Imagine if you never brushed your teeth or had them cleaned. Pretty frightening, right? As you can imagine, things would eventually start to go very, very bad inside your mouth: teeth would rot and decay, gums would become inflamed and infected. Bacteria from those rotting teeth would eventually travel into your bloodstream and could cause other serious health problems. And we haven’t even mentioned the daily, debilitating pain.
It’s the same scenario for your dog or cat. While some people might laugh at the idea of brushing their pet’s teeth or taking them for a dental cleaning, the fact is that by age three, 80% of dogs and 70% of cats have some evidence of periodontal disease. Periodic dental exams help maintain proper oral hygiene and prevent future problems.
Importance of Dental Care
Dental care is very important to your pet’s health. Dental disease can affect more than your dog or cat’s mouth. It may lead to serious health problems such as heart or lung disease.
How we do Dental Cleanings at Stanley Veterinary Clinic in Overland Park:
- All patients have presurgical blood work in order to ensure they are healthy enough for anesthesia.
- I.V. catheters are placed and Propofol is used to induce anesthesia. We then start I.V. fluids, thermal support and hook them up on a monitor. We measure blood pressure, body temperature, blood oxygen, and CO2 levels.
- Full mouth radiographs or a dental C.T. scan are included in all of our dental procedures.
- A complimentary brief abdominal ultrasound is performed. We scan the kidneys, spleen, liver, and bladder. On several scans performed, disease was detected at an early stage.
- If extractions are needed, we will call you to discuss before we continue. Local nerve blocks are performed and all patients go home on pain medication of inicated.
- Cold therapy laser is performed on all dentals.
Following American Veterinary Medical Association guidelines, Stanley Veterinary Clinic only does cleanings and dental work on anesthetized pets. To ensure your pet is healthy enough to undergo anesthesia, we do require a routine blood test before the procedure.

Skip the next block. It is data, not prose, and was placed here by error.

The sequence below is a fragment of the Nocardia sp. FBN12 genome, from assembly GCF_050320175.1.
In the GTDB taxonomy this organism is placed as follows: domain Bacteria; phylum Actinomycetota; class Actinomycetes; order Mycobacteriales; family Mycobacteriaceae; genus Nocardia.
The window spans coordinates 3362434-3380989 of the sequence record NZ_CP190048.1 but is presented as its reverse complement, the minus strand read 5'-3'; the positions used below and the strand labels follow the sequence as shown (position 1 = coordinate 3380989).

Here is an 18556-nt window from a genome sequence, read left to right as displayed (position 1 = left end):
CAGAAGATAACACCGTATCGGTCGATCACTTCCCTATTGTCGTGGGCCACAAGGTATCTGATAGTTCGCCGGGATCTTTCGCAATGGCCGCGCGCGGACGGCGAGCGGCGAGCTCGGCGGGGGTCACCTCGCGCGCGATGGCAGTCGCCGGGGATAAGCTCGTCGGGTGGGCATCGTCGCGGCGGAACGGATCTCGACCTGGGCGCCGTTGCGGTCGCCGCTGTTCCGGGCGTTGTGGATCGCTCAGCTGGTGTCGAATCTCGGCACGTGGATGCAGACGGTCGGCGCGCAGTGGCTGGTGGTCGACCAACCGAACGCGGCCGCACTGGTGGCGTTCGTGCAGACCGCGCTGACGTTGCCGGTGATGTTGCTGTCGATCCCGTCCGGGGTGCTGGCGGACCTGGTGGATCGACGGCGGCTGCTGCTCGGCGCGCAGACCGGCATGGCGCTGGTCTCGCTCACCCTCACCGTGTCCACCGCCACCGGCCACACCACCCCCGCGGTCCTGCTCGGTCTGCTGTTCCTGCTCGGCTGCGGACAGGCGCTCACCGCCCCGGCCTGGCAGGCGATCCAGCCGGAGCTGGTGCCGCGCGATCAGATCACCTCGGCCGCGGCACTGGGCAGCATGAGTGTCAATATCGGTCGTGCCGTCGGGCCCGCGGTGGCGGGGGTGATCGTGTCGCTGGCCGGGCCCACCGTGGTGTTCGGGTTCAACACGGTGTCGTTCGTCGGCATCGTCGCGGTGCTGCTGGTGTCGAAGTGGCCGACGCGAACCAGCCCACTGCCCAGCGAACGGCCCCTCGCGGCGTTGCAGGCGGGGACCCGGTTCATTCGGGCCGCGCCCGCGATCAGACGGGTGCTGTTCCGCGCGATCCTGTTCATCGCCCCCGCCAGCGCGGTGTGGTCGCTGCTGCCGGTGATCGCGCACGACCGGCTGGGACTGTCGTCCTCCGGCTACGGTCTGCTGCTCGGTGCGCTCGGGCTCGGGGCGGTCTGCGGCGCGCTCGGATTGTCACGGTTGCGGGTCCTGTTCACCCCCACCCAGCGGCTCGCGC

Preventive Dental Care
Brushing your pet’s teeth several times per week is the best way to prevent plaque and tartar build-up. Interested in learning how to brush your pet’s teeth? Just ask and our veterinarians will be happy to help you get started. If you have a pet that won’t tolerate brushing, our veterinarians can also recommend products that will help keep your pet’s mouth healthy in between cleanings.
Did you know
… that dental disease is one of the most overlooked disease in pets. The disease can travel through the bloodstream if it is left untreated. This causes many potentially fatal problems, including heart, liver, and kidney disease.
The worst part of dental disease is the prevalence of the disease. It is estimated that around 80 percent of dogs and 70 percent of cats over three years old have some form of the disease. Even when pets are extremely well taken care of, the number of those suffering from dental disease is astonishing.
Some common signs of dental disease:
- Discolored teeth
- Bad breath
- Difficulty eating
- Blood in the mouth
What You Can Do To Prevent Dental Disease In Your Pet
We believe that the disease is so prevalent because many owners don’t understand the importance of good dental health.
Key steps to protecting your pet’s dental health:
- Brush your pet’s teeth
- Dental Chews
- Routine examinations
What Happens During a Dental Exam?
Your pet’s veterinarian will look inside your pet’s mouth to try to catch any disease early. They are also there to give owners advice on the best way to care for their pet’s teeth.
Your pet’s Overland Park veterinarian may recommend a professional dental cleaning under anesthesia. We clean your pet’s teeth as your dentist cleans yours. Since your pet is under anesthesia, we can even get underneath the gums and in other hard-to-reach places.
It is important to maintain teeth brushing and dental chews to keep dental disease from coming back after a professional cleaning.